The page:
I've learnt from experience that it has to be warm when you spray the matt varnish to prevent clouding, don't do it in cold conditions. I've a fan heater in the shed I turn on for 10 minutes before I spray models to warm it up a bit. I also do only one side at a time and then leave them for 5-10 minutes between coats, otherwise I sometimes find that the varnish wrinkles as it's applied. While you can sometimes repair the clouding by subsequent varnishing (I paint on GW ardcoat and then spray matt varnish again. This seems to remove most of the clouding. Thanks to JustJohn for the tip!) you can't repair the wrinkling so be careful and, unlike me sometimes, patient.

Here's some sample pictures of what I've finished in the last few weeks. I've still got to go back and base all the miniatures with GW Mourn Mountain Snow and Army Painter Tundra tufts.

These miniatures are dwarf troll slayers that I have painted and dipped. The hair did get an orange drybrush over the red basecoat though to make it stand out. Also the skin got minor highlights to prevent it looking flat due to the large amount of it!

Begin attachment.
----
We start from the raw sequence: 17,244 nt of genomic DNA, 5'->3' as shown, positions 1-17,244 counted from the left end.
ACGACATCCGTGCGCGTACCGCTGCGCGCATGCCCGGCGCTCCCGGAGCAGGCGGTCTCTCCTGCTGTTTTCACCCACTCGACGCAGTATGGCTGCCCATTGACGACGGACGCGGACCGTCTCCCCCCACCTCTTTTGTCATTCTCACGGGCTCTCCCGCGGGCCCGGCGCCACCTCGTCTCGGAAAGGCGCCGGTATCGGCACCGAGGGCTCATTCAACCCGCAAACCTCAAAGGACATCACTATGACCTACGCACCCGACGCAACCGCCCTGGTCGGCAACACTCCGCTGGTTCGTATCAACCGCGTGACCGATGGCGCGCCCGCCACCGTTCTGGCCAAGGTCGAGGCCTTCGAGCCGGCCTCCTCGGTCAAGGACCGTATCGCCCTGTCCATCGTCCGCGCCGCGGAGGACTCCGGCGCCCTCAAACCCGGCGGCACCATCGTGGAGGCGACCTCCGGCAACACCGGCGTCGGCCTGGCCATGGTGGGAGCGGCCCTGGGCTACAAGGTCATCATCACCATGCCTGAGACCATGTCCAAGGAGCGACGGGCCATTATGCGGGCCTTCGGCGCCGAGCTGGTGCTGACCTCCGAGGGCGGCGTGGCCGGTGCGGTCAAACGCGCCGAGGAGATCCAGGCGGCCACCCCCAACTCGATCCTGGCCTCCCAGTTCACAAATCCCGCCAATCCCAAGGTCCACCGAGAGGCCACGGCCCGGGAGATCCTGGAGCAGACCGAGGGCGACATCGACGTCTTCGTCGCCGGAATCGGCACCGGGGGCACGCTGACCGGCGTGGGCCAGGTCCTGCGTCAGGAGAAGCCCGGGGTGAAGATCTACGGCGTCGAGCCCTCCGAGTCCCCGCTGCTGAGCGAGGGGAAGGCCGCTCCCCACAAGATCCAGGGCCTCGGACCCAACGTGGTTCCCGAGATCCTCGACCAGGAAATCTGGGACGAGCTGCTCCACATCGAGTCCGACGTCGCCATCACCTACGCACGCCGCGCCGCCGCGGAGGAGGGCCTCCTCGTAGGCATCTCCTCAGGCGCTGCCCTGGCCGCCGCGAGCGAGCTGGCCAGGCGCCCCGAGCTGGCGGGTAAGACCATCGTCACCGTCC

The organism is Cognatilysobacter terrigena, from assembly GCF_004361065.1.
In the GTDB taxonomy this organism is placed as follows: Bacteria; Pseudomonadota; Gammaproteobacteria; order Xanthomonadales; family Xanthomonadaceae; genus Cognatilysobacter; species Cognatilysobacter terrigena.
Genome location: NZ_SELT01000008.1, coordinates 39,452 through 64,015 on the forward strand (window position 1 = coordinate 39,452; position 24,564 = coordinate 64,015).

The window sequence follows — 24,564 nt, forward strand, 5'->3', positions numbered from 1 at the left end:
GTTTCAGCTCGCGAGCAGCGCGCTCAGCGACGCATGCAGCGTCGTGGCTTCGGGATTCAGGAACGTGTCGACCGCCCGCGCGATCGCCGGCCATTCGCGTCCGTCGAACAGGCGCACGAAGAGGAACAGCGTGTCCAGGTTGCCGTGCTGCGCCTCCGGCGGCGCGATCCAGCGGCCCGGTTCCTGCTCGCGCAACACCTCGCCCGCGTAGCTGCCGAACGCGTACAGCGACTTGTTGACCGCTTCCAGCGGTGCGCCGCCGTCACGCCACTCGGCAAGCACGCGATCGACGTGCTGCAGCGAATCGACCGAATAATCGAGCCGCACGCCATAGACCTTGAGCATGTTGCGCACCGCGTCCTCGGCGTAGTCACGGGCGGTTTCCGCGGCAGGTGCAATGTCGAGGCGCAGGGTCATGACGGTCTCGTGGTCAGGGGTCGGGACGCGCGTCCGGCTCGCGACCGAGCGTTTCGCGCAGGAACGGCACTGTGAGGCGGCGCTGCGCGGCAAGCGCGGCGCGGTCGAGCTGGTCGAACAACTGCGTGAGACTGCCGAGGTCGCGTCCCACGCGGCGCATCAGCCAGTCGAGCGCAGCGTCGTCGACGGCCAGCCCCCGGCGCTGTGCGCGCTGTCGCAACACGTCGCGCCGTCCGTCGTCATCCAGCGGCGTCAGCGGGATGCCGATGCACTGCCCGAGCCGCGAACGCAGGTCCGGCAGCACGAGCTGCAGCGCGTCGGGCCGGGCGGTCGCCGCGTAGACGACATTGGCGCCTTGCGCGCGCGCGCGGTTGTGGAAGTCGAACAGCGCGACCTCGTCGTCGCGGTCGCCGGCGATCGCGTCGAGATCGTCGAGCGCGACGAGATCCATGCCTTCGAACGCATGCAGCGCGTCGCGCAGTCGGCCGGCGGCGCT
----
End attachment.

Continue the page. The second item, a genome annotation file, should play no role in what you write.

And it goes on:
These 4 dwarfs are ones I painted about 6 years ago and are much brighter than the dipped ones. 

The one on the left is an older miniature, while the one on the right is the one recently painted and dipped. The older ones will be getting a dip coat later today!

A selection of the dwarf rangers. I've ten finished in total and ten to do

Some of the dwarf warriors. There are currently 65 finished and 50 left to do

15 out of the 20 hammerers were painted years ago using the older painting method, but have since been touched up and dipped. 5 have been just base-coated and dipped. There's 20 Ironbreakers finished too that need varnishing.

The one on the left is base coated and dipped while the one on the right is base-coated, washed and highlighted (and now dipped!). Up close you can see the difference but when in units they look pretty much the same. The main difference is the face.